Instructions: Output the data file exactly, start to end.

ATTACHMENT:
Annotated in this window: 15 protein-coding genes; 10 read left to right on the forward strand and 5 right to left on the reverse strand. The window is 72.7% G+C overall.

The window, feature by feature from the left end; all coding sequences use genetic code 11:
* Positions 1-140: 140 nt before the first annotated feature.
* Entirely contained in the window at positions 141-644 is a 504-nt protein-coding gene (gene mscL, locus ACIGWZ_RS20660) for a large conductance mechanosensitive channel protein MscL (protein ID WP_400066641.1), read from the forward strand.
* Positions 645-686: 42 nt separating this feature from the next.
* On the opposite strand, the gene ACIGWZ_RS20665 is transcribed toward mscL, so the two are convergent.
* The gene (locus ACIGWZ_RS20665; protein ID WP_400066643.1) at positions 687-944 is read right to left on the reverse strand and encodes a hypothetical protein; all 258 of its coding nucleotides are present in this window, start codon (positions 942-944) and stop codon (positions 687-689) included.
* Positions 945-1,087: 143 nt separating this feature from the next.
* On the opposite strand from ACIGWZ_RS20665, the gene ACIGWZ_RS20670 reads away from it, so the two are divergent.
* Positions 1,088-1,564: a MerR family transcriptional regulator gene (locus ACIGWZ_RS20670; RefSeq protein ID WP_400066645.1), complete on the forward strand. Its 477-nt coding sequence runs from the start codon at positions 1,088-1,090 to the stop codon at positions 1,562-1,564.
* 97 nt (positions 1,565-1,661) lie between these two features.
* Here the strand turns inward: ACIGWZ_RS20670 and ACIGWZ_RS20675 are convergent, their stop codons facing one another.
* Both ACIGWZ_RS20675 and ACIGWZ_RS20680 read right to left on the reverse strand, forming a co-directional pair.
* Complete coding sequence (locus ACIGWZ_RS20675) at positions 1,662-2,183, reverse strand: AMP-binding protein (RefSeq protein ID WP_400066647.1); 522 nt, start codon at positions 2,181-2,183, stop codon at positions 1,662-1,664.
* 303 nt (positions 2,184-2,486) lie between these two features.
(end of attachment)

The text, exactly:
Annotated in this window: 15 protein-coding genes; 10 read left to right on the forward strand and 5 right to left on the reverse strand. The window is 72.7% G+C overall.

The window, feature by feature from the left end; all coding sequences use genetic code 11:
* Positions 1-140: 140 nt before the first annotated feature.
* Entirely contained in the window at positions 141-644 is a 504-nt protein-coding gene (gene mscL, locus ACIGWZ_RS20660) for a large conductance mechanosensitive channel protein MscL (protein ID WP_400066641.1), read from the forward strand.
* Positions 645-686: 42 nt separating this feature from the next.
* On the opposite strand, the gene ACIGWZ_RS20665 is transcribed toward mscL, so the two are convergent.
* The gene (locus ACIGWZ_RS20665; protein ID WP_400066643.1) at positions 687-944 is read right to left on the reverse strand and encodes a hypothetical protein; all 258 of its coding nucleotides are present in this window, start codon (positions 942-944) and stop codon (positions 687-689) included.
* Positions 945-1,087: 143 nt separating this feature from the next.
* On the opposite strand from ACIGWZ_RS20665, the gene ACIGWZ_RS20670 reads away from it, so the two are divergent.
* Positions 1,088-1,564: a MerR family transcriptional regulator gene (locus ACIGWZ_RS20670; RefSeq protein ID WP_400066645.1), complete on the forward strand. Its 477-nt coding sequence runs from the start codon at positions 1,088-1,090 to the stop codon at positions 1,562-1,564.
* 97 nt (positions 1,565-1,661) lie between these two features.
* Here the strand turns inward: ACIGWZ_RS20670 and ACIGWZ_RS20675 are convergent, their stop codons facing one another.
* Both ACIGWZ_RS20675 and ACIGWZ_RS20680 read right to left on the reverse strand, forming a co-directional pair.
* Complete coding sequence (locus ACIGWZ_RS20675) at positions 1,662-2,183, reverse strand: AMP-binding protein (RefSeq protein ID WP_400066647.1); 522 nt, start codon at positions 2,181-2,183, stop codon at positions 1,662-1,664.
* 303 nt (positions 2,184-2,486) lie between these two features.